Dr. Frederick A. Murphy Awarded $100,000 Prize as Penn Vet World Award Recipient
March 17, 2009
PHILADELPHIA, PA – Dr. Frederick A. Murphy has been selected as the 2009 recipient of the Penn Vet World Leadership Award. Dr. Murphy is the James W. McLaughlin Professor in Residence, Department of Pathology at the University of Texas Medical Branch at Galveston. The Penn Vet World Leadership Award is given annually to a veterinarian who has dramatically changed the practice and image of the profession and substantially influenced the lives and careers of others. The award provides the recipient with $100,000 in unrestricted funding, the largest monetary award in veterinary medicine, underwritten by the Vernon and Shirley Hill Foundation.
"As an internationally acclaimed authority in comparative virology, Dr. Murphy is a pioneering researcher, respected adviser in health policy and outstanding spokesperson for the veterinary profession, which has led to his unparalleled contributions to veterinary medicine," said Dr. Joan C. Hendricks, the Gilbert S. Kahn Dean of Veterinary Medicine. "We are proud to recognize his vast and impressive achievements with this year's Penn Vet World Leadership Award." Dr. Murphy’s greatest impact on the future of the veterinary profession is his expertise in the field of infectious disease; in particular, Dr. Murphy has played a leadership role in viral pathogenesis and has articulated clearly the role of animal pathogens in new and emerging diseases.
"I really cannot believe that this great honor has come to me," said Dr. Murphy. "Three thoughts come immediately to mind: First, I thank Vernon and Shirley Hill for their kindness and incredible generosity; I also thank the committee members and the faculty of the University of Pennsylvania School of Veterinary Medicine. Second, I would like everyone to know that I share this honor with my family. Everything that has been good in my life is grounded in my family life. Third, at a time like this, I would like everyone to know how proud I am of the veterinary medical profession and the veterinarians I have known around the country and around the world. They are the salt of the earth. In thinking of all my colleagues in academic veterinary medicine, public health, international health and comparative medicine, I feel that my colleagues are serving the public interest very well, indeed—serving the needs of animal health, human health and environmental/ecological health. I am lucky to be living my life among these men and women."
Dr. Murphy earned his PhD from UC Davis in 1964 and received the UC Davis School of Veterinary Medicine's Alumni Achievement Award in 1989. Distinguished Professor of Virology and Dean Emeritus of the School of Veterinary Medicine, he was the sole veterinarian elected in 1999 to the Institute of Medicine, the medical science arm of the National Academy of Sciences. As dean from 1991-1996, Murphy guided reorganization of the school's departments and established centers of excellence within the school to encourage faculty collaboration based on species interests and specific disciplines.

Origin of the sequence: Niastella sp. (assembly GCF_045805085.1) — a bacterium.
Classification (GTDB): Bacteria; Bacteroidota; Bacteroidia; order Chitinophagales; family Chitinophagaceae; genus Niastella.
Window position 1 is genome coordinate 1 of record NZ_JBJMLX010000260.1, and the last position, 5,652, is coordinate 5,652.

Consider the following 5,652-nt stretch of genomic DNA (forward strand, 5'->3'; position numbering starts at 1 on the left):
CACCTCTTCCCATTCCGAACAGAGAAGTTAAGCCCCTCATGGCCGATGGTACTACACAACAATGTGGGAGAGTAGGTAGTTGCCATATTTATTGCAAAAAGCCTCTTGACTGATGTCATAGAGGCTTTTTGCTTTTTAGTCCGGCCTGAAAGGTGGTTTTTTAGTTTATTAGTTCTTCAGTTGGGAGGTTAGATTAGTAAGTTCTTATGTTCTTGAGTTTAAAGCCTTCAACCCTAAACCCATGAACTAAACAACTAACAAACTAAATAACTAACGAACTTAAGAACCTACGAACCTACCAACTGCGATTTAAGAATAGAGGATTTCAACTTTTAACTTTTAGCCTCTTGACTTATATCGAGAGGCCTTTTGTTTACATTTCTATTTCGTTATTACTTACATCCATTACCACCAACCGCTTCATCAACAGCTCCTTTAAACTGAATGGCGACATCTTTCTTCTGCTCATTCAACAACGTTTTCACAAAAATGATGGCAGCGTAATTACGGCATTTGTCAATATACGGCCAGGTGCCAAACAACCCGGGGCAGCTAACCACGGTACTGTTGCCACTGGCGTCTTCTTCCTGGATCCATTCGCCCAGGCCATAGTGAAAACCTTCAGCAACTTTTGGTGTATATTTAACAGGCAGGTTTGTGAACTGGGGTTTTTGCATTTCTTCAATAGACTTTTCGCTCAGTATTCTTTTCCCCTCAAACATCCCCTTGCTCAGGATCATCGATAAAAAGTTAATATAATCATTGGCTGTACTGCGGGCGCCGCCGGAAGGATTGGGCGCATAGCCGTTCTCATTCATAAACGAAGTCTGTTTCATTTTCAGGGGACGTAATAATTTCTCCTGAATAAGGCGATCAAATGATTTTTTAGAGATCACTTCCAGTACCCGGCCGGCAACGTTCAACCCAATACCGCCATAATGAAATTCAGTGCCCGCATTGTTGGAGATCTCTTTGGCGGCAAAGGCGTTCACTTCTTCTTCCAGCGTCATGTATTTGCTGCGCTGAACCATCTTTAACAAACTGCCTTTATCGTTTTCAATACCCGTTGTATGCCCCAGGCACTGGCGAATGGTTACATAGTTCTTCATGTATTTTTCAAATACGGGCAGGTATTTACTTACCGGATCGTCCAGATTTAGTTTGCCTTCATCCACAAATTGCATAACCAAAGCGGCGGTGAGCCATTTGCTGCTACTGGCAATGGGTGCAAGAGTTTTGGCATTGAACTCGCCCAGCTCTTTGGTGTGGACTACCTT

The Penn Vet World Leadership Award will be presented Monday, April 20, 2009, in Philadelphia, PA, on the Penn Vet campus. Also honored that day will be two student recipients of the annual Penn Vet Student Inspiration Award. The students will each receive $100,000, the highest unrestricted veterinary cash award in the world. The student awards are also provided by the Hill Foundation.
"Shirley and I are pleased to support the prestigious Penn Vet World Leadership Award, which recognizes the outstanding individuals whose achievements have significantly advanced both the veterinary profession and humanity," said Vernon Hill. "Dr. Murphy truly exemplifies excellence in the critical global health arena. We are honored to underwrite this award to help advance Dr. Murphy’s important research."
Dr. Murphy has made significant contributions to benefit society and advance the veterinary profession through his research work on viruses impacting animals and humans; highlighting the critical importance of new and emerging diseases of animal origin as the major cause of these new illnesses; leadership at national and international levels, publications, speaking engagements around the world; and mentoring and teaching of young scholars.
The selection jury for the Penn Vet World Award was led by Alan Kelly, BVSc, MRCVS, PhD, dean emeritus of the University of Pennsylvania School of Veterinary Medicine. Other committee members were Leland Carmichael, John Olin Professor of Virology (ret.), Baker Institute for Animal Health, College of Veterinary Medicine, Cornell University; Ron DeHaven, executive vice president, American Veterinary Medicine Association; George Gunn, BVSc, MRCVS, PhD, CEO, Novartis Animal Health; Richard Halliwell, dean emeritus, Royal Dick School of Veterinary Medicine, Edinburgh, Scotland; Shimon Harrus, DVM, PhD, DECVCP, director, Koret School of Veterinary Medicine, Hebrew University of Jerusalem; Leo Jeffcott, dean, University of Sydney, Faculty of Veterinary Science, Sydney, Australia; Lonnie King, DVM, director, National Center for Zoonotic, Vector Borne and Enteric Diseases, CDC; Andrew Rowan, executive vice president and CEO, Humane Society International; and last year’s award recipient, Bernard Vallat, DVM, director general, OIE (World Organisation for Animal Health), Paris, France.
The news item above is based on a news release originally distributed by the University of Pennsylvania.